When calling a function, as opposed to referring to it without calling it, the type parameters may be omitted in some cases. A function call may omit the type parameters when every type parameter is used for a regular parameter, or, in other words, there are no type parameters that are used only for results. In that case the compiler will compare the actual type of the argument (`A`

) with the type of the generalized parameter (`P`

), examining the arguments from left to right. `A`

and `P`

must be identical. The first time we see a type parameter in `P`

, it will be set to the appropriate portion of `A`

. If the type parameter appears again, it must be identical to the actual type at that point.

Note that at compile time the argument type may itself be a generalized type. The type deduction algorithm is the same. A type parameter of `P`

may match a type parameter of `A`

. Once this match is made, then every subsequent instance of the `P`

type parameter must match the same `A`

type parameter.

When doing type deduction with an untyped numeric constant, the constant is given the type `int`

, `float64`

, or `complex128`

as usual. Type deduction does not support passing an untyped `nil`

constant; `nil`

may only be used with an explicit type conversion (or, of course, the type parameters may be written explicitly).

For example, these two variables will have the same type and value.

var v1 = MakePair[int, int](0, 0) var v2 = MakePair(0, 0) // [int, int] deduced.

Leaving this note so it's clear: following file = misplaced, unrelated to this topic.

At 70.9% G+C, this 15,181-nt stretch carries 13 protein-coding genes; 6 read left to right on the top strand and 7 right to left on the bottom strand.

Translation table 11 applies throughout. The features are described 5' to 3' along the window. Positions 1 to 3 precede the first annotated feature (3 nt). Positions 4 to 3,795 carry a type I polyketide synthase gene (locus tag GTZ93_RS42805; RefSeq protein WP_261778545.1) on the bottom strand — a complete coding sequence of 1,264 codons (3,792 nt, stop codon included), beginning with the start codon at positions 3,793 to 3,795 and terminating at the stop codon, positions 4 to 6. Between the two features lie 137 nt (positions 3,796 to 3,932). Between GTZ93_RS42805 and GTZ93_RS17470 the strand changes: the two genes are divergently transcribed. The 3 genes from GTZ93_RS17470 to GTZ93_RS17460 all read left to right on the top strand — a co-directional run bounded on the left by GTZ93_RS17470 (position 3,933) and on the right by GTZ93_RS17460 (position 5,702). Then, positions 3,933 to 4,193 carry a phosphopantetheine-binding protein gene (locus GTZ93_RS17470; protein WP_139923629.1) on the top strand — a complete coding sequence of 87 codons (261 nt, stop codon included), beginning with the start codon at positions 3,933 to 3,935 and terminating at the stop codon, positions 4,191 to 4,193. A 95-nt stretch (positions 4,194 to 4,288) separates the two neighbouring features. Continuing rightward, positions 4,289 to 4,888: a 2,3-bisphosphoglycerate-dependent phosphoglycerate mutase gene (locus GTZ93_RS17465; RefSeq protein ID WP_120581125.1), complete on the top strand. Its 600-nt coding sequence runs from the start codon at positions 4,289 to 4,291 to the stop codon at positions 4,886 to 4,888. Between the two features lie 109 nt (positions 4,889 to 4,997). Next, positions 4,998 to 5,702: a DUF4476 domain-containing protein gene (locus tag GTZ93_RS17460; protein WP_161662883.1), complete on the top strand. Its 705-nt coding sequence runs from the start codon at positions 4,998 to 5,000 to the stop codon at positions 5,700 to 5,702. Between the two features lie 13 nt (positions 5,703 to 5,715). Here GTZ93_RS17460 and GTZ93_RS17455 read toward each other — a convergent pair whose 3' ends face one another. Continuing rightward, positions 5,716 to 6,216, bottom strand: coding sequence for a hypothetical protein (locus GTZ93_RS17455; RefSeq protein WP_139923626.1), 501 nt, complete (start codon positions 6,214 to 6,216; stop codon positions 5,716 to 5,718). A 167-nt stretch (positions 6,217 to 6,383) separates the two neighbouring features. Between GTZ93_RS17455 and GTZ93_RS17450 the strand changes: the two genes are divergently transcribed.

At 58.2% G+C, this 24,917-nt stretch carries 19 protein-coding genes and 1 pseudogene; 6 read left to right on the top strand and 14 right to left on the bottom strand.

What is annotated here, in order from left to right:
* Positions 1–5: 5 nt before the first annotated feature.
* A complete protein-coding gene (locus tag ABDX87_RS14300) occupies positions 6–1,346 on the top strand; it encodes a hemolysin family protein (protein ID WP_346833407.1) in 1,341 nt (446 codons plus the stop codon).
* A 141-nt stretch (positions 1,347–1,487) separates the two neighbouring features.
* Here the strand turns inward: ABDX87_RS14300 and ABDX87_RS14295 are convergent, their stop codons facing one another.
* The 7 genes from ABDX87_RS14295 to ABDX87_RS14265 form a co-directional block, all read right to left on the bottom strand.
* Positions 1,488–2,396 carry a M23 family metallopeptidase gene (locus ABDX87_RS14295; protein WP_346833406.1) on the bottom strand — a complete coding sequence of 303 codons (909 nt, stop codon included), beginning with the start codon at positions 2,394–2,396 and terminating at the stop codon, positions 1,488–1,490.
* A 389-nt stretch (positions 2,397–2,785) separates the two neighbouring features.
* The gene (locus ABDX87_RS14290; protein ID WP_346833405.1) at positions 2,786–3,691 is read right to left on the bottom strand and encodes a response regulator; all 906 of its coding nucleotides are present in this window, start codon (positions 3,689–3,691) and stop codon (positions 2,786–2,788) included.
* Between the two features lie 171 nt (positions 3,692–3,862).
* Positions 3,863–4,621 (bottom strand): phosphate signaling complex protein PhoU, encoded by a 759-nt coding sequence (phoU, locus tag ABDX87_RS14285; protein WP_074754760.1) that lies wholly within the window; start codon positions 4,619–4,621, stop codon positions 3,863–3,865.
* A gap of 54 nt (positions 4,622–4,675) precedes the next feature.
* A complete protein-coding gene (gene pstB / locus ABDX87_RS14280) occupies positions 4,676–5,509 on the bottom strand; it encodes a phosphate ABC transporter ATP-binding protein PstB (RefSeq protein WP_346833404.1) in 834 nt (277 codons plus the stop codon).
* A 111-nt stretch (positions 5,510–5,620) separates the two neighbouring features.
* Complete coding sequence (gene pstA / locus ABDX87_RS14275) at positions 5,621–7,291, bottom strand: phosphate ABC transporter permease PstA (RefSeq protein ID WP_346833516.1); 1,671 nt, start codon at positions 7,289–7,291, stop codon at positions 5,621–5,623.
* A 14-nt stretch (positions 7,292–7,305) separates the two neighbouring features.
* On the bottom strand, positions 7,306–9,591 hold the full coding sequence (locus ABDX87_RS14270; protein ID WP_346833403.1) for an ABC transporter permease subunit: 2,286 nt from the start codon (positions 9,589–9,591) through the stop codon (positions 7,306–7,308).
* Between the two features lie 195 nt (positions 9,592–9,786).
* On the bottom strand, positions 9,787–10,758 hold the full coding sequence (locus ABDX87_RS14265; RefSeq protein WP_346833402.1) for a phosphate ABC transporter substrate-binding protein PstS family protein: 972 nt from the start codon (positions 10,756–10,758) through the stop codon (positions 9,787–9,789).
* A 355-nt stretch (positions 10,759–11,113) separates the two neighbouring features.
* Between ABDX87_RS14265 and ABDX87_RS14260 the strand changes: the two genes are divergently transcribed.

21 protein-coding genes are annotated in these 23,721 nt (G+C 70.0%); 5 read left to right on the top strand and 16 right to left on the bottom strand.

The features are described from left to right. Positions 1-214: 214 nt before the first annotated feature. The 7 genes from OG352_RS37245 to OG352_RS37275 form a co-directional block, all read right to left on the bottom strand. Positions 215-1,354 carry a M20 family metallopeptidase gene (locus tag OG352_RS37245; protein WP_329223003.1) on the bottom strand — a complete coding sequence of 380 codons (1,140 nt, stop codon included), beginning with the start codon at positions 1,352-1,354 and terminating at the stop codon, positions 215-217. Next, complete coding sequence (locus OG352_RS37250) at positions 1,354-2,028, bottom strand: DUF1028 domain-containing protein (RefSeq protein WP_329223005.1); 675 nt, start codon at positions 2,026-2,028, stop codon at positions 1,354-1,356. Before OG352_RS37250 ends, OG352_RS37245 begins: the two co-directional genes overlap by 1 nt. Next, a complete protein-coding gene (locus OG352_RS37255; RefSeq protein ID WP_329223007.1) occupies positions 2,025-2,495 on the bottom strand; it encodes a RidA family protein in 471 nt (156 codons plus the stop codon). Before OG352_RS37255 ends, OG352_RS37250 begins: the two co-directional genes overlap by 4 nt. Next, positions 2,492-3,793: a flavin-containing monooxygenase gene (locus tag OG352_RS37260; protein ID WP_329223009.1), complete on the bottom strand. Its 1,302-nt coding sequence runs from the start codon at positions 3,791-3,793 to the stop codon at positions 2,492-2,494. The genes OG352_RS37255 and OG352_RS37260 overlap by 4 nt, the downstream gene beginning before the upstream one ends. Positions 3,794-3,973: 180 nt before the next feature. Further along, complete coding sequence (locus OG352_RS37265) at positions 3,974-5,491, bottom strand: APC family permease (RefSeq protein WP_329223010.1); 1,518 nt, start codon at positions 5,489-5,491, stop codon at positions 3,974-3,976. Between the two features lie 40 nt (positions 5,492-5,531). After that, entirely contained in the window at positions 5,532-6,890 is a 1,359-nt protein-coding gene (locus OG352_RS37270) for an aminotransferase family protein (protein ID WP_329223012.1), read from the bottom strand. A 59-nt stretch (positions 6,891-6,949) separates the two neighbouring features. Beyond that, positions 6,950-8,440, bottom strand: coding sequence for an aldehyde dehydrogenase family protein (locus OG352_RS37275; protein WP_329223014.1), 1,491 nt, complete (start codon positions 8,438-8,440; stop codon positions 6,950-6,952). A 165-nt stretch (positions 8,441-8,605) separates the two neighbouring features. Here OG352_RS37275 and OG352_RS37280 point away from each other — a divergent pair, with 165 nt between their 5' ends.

The only things that a generalized function can do with a value of generalized type are the operations inherent to the type—e.g., the `Vector`

type can be indexed or sliced. But sometimes we want to be able to say something about the types that are used as part of a larger type. Specifically, we want to say that they must implement a particular interface. So when listing the identifiers following `gen`

we permit an optional interface type following the name.

gen [T Stringer] type PrintableVector []T

Now `PrintableVector`

may only be used with types that implement the `Stringer`

interface.

The interface may itself be a generalized type. The scope of each type parameter starts at the `[`

, and so we permit using the type identifier just named with the generalized interface type.

// Types that may be compared with some other type. gen [T] type Comparer interface { Compare(T) int // <0, ==0, >0 } // Vector of elements that may be compared with themselves. gen [T Comparer[T]] type SortableVector []T